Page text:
When I left to go home, he said, “It was really nice meeting you for the first time, Jennifer.” Walking back around the corner to my apartment, I couldn’t get him out of my mind. Irrationally, I had hoped he might have offered to walk me home, because I thought we connected. But maybe I had read more into it than he did.

As it turned out, he later gave my brother-in-law a piece of paper with his phone number on it to give to me, with instructions to call if I wanted to talk sometime. He knew about my past and my kids, and didn’t want to pressure me if I wasn’t interested. After some hesitation, my brother-in-law gave it to me (he was also concerned it may have been too soon after my messy divorce). Truth be told, at this stage in my life I was not looking for anyone to date, but a new friend would certainly be nice. Especially one as nice as Paul.¬†PRODTHM-553

I was overjoyed! This being only a few days since our meeting, I raced home and nervously dialed his number. But he was still at work, and I left a message.

He called back. Being the shy person I was, our relationship began with a number of lengthy getting-to-know-you, way-past-our-bedtimes, I’m-going to-be-tired-in-the-morning phone conversations, before we ever started dating. I’ll never forget how jittery I was getting ready for the first date. My sister called while I was doing my makeup, and I filled her in, telling her we were going out to dinner at the Casa Grande. She practically dropped the phone, squealing excitedly to her husband, “They’re going on a date!”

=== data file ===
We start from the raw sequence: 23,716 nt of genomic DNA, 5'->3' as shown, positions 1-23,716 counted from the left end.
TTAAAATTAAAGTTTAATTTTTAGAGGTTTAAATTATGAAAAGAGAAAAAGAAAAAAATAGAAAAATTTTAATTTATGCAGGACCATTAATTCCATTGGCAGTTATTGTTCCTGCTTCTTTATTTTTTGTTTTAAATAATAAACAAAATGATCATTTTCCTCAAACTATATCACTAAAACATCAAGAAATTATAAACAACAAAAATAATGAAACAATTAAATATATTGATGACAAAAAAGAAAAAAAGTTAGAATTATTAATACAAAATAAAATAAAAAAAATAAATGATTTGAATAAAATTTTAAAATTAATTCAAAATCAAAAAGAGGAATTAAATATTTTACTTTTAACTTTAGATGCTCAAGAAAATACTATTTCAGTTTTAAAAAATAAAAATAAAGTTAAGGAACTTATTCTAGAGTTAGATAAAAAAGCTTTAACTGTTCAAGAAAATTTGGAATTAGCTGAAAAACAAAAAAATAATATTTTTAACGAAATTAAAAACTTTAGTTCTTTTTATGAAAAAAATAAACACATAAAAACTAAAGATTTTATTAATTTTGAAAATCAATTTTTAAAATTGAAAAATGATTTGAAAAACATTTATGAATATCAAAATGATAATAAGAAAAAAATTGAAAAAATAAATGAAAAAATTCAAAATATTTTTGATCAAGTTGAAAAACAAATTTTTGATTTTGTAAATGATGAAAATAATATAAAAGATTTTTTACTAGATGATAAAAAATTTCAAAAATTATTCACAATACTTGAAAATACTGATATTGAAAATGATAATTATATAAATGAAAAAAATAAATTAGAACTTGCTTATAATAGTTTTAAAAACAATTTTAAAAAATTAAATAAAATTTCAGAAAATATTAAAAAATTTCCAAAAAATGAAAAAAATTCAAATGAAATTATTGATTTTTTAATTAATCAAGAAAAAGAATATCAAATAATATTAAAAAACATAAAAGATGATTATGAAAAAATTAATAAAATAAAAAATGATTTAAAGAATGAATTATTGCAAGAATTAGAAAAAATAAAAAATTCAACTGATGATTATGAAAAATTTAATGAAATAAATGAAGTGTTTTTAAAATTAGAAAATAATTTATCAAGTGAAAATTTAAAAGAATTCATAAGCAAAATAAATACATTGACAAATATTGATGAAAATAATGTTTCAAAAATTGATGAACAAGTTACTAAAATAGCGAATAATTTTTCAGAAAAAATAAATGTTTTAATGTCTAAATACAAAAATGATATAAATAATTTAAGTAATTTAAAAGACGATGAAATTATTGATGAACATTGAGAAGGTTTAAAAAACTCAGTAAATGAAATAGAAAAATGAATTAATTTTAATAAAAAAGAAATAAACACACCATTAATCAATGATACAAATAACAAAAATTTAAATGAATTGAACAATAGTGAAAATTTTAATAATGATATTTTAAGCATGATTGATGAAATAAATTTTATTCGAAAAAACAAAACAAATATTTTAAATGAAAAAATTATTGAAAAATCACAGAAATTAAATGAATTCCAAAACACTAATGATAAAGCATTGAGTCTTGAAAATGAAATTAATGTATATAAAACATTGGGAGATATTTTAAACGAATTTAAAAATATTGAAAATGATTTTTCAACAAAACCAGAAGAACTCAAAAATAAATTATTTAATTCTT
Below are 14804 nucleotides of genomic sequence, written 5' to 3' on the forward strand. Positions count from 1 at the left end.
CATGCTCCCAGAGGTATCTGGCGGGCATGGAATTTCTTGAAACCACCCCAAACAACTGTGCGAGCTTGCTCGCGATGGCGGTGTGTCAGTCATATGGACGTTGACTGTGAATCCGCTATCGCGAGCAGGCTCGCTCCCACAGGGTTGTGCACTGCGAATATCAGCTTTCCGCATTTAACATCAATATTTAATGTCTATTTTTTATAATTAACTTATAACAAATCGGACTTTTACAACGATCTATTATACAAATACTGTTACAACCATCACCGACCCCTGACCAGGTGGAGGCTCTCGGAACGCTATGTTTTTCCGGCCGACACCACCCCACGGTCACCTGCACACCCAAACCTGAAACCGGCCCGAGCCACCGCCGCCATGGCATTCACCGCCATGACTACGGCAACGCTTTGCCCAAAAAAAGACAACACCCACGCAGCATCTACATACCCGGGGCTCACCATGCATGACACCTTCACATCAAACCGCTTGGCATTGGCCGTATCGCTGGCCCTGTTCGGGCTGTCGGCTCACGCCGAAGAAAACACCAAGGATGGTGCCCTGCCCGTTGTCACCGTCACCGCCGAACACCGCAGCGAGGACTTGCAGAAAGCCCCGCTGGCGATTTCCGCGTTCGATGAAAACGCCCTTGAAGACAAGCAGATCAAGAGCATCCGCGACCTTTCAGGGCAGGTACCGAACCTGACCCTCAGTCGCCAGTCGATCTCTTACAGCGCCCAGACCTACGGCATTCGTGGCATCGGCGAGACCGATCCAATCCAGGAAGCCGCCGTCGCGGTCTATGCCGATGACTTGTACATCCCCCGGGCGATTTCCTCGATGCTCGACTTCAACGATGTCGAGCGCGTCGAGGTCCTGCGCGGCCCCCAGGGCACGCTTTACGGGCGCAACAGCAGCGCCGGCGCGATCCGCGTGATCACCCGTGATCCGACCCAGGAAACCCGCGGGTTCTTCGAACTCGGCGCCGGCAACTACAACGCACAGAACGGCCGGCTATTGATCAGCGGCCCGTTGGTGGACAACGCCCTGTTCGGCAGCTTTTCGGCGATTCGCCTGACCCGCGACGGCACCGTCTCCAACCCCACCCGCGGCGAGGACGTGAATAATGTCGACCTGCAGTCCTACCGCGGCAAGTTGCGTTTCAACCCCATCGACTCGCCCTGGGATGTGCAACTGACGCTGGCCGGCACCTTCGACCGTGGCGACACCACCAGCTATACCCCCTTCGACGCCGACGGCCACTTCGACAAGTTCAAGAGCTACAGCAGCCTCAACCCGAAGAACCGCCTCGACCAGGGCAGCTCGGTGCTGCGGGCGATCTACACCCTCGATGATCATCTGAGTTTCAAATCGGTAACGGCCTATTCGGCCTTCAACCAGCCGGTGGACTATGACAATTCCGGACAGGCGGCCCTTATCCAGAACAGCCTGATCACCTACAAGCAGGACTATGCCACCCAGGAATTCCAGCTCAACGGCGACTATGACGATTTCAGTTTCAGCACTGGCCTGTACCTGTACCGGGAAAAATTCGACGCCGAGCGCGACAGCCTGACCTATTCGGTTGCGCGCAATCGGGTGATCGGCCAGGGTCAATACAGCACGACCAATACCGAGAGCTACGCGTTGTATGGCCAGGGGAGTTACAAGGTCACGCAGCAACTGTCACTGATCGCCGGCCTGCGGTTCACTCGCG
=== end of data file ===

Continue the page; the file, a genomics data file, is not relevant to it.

Subsequently, I fell in love with the guy, and we delighted in discovering how compatible we were. Coming upon twenty years since that first meeting, we still are. That “unwelcome guest” who spoiled the Scrabble match became the love of my life.

And wouldn’t you know it? Turns out he loves Scrabble just as much as I do.

scrabble-tournaments

A Love Affair with Words

As far back as I can remember, I have had a penchant for words, especially the written word.¬† Whether that love was instilled in me by a father who¬†had such an affinity for¬†language and books,¬†or it was inherited from him, I believe he deserves the credit.¬† I’m sure my brother, who shares that love, would agree.

Word games have always been my favourite.  Give me a competitive game of scrabble any day over other board games.  I delight in solving a difficult crossword puzzle, anagram, cryptogram, or jumble.  And if playing Jeopardy, what is my favourite category?  You guessed it:  Word Origins.

When I think of word origins, I fondly recall¬†one particular¬†book, recommended and owned by our dear father.¬† ¬†Our Marvelous Native Tongue – The Life and Times of the English Language by Robert Claiborne, is probably the best book ever written about the origins of our language.¬† Thorough in its examination and encompassing¬†the first intonations of our caveman ancestors to the many dialects of today, I found it hard to put down, even on a second reading.¬† Particularly notable¬†are the many words we ‘borrowed’, and then¬†kept from other languages, making English a true amalgam, and the¬†rich, colourful and ever-evolving¬†tapestry of words and speech we know today.

“To me, the greatest pleasure of writing is not what it’s about, but the music the words make.”¬† – Truman Capote